In the southwest corner of Elk Grove, Calif., about 15 miles outside of Sacramento, there’s a shell of a shopping center that was partially built during the peak of the real estate bubble, then abandoned when the market crashed. Locals have taken to calling it the Ghost Mall. Look in one direction from the Ghost Mall and you’ll see farmland. Turn the other way and you’ll see what looks like a brand-new town being built from scratch.
From a distance, the whole thing looks just like the kind of master-planned suburban community that went up along the outermost edges of cities all over America in the early 2000s, before the housing bubble burst. And in many ways, it is. But the American dream of homeownership has changed in the last decade — and so has the American dream home.
A decade ago, a dream home was designed to wow your friends and neighbors. Today, it’s designed to house your relatives. Or your Airbnb guests. And also be your workplace. Homebuilders say one of the biggest selling points in 2018 isn’t a three-car garage or a grand entryway — it’s a home with flexibility.
Now, even as many housing markets have roared back from the bust to boom again, the American dream home is one you never have to leave.
Lennar, the nation’s largest homebuilder, is developing more than 300 of the homes in the master-planned community near the Ghost Mall. One of the most popular models? A home-within-a-home concept called Next Gen — basically a house that has an attached one-bedroom suite with an adjoining hotel-room-style door that can open to the main house, but it doesn’t have to.
A saleswoman gave me a tour of a $570,000, three-bedroom “Spanish eclectic”-style Next Gen model. Inside the apartment-like suite, there was a mini version of the main house’s kitchen, minus the huge island but with the same quartz countertops, on-trend gray cabinetry and bold geometric cube tile backsplash. A marketing flyer framed on the small kitchen table touted the potential: “Home office, separate teen suite or a returning college student’s private pad.” Later, she pointed out a two-story home about a block away that recently sold and told me that the buyers moved into it with their aging parents. “It’s whatever you want it to be!” she said.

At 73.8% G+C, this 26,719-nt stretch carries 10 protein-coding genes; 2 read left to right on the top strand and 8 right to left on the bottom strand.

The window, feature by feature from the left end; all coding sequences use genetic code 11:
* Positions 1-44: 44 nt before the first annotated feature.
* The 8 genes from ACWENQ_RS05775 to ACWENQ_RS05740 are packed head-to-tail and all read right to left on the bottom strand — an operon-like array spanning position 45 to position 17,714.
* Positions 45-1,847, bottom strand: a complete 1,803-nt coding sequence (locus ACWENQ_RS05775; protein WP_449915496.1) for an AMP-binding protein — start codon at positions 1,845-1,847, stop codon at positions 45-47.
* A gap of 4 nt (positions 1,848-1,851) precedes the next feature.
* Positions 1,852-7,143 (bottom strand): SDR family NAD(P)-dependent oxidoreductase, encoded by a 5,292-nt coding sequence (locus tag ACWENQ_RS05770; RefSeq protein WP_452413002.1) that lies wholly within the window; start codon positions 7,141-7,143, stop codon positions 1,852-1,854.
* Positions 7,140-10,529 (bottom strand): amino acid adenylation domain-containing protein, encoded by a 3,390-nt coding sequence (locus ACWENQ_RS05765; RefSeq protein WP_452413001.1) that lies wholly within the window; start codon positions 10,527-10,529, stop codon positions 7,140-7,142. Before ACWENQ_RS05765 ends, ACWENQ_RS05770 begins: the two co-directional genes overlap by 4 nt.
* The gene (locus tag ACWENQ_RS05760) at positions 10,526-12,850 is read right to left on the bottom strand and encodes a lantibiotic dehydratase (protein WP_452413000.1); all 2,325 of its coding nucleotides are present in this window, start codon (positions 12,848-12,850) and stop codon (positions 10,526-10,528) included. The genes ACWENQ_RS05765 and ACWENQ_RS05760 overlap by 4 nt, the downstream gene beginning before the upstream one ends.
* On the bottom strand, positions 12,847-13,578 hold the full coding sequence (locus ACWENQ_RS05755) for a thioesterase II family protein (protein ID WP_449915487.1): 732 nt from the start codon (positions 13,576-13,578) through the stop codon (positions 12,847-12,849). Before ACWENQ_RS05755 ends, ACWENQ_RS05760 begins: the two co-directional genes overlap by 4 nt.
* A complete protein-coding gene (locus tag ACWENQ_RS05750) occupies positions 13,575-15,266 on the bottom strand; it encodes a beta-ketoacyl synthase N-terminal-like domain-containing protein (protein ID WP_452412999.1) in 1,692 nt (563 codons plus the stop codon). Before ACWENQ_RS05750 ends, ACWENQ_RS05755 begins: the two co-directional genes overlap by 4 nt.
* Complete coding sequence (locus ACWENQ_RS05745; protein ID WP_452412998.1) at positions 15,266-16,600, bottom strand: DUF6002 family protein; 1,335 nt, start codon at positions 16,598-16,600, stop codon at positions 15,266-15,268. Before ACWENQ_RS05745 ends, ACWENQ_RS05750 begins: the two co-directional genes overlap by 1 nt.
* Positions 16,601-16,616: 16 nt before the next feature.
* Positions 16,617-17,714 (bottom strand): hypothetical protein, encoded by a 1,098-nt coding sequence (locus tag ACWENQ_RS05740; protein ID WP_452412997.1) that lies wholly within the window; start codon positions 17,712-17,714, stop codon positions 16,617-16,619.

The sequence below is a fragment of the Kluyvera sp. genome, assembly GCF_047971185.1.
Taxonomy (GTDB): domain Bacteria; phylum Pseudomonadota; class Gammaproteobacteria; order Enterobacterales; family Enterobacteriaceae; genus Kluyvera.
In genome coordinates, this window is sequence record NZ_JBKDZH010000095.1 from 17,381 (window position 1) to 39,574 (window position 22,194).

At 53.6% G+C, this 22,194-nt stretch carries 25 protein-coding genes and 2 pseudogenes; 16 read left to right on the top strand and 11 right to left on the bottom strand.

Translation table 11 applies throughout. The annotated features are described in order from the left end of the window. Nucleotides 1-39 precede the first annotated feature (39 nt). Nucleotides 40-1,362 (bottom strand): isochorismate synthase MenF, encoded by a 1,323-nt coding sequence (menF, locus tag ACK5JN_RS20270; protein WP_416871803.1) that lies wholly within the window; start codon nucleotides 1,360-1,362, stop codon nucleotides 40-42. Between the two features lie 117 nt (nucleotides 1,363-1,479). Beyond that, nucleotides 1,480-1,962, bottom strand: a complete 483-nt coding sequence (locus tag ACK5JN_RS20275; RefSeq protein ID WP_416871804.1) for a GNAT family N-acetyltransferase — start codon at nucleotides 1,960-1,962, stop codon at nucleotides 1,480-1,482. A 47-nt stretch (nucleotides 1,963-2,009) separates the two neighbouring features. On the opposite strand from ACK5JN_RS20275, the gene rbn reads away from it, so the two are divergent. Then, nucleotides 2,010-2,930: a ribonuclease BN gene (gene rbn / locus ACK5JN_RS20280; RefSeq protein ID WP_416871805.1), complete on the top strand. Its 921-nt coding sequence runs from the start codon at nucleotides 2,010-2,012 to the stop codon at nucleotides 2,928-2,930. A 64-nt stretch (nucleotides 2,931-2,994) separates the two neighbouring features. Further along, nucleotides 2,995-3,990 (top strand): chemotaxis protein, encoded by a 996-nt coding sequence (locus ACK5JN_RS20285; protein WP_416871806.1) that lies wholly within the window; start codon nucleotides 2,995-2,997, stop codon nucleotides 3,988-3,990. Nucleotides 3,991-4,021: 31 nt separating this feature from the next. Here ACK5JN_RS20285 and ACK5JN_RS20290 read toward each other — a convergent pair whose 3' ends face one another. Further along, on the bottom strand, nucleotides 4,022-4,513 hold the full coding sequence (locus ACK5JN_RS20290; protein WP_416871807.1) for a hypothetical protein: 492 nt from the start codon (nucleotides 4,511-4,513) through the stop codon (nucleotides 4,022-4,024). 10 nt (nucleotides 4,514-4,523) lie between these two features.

With big open rooms, stylish furniture and a walk-in closet off the master bedroom strategically staged with just a handful of purple and gray garments neatly draped on hangers, I knew I was in a nice house — maybe even someone’s dream house. But the dream was tempered. The sales pitch seemed to take into account a new economic reality.
The new emphasis on home flexibility means some once-standard rooms are disappearing. Most of the model homes I toured that day in Elk Grove did not have formal living rooms or dining rooms, floor-plan staples in new homes for at least a hundred years. That’s not unusual. Lennar and other homebuilders say their most popular models today have “great rooms” that combine both, often with smaller total square footage.
“As homes became smaller, rooms need to serve multiple purposes,” said Kermit Baker, the American Institute of Architects’ chief economist. The trade organization started its quarterly home design trends survey in 2005, around the peak of the previous boom, with heavy emphasis on specialized areas like game rooms, wine cellars and media rooms, Mr. Baker said. “Those have largely given way to multipurpose spaces.”
New houses are a little larger than they were a decade ago — though not by much. Median home size dipped after the recession for the first time in years, to 2,135 square feet in 2009, and then peaked again in 2015 at 2,467 square feet. It is once again declining and was at 2,426 in 2017.
To understand how the American home has changed since the housing market crash, it’s helpful to look at how homeownership has evolved. Owning a home wasn’t always baked into the American dream. In 1900, fewer than half of Americans were homeowners. The average house was just 900 square feet.
After World War II the idea that homeownership was some sort of patriotic accomplishment — heavily promoted and partly subsidized by the government, in the form of tax breaks — took off. Homeownership rates began to rise in the 1950s and ’60s, and cookie-cutter tract houses, newly built freeways and cul-de-sacs turned farmland into suburbs during the postwar building boom. In the 1970s, more than 60 percent of Americans owned a home. The median home size was around 1,600 square feet.
In the 1980s and ’90s, home sizes swelled and the McMansion — mass-produced and developer-designed architectural abominations — cropped up everywhere. I asked Jon Jaffe, the president and chief operating officer of Lennar, what the biggest selling point was in the 2000s, just before the recession. “It was just bigger is better,” he said.
The empty or half-built McMansion ultimately became a symbol of that burst bubble, and the shaky mortgages that dragged the whole country down. You could see remnants of the bigger-is-better ethos down the road from another new Lennar community I toured in Elk Grove. Driving along the winding, suburban streets, I came across an older development, built during the previous boom by a different developer. The trees were taller, and the homes looked lived in, with American flags hanging near front doors and basketball hoops in the streets. Most of the decade-old homes felt a bit grander — some had little turrets and wrought-iron balconies. Others had three-car garages, front and center. The newer homes had less ornate exteriors and typically two-car garages.
There was a for-sale sign in front of one of the older homes, a 3,200-square-foot, five-bedroom on a cul-de-sac that was built in 2004. With a quick property-records search, I found out that shortly after it was built, it sold for $457,000. Nine months later, it sold again for $573,000. In 2010, it went for just $285,000. This month it sold for $535,000.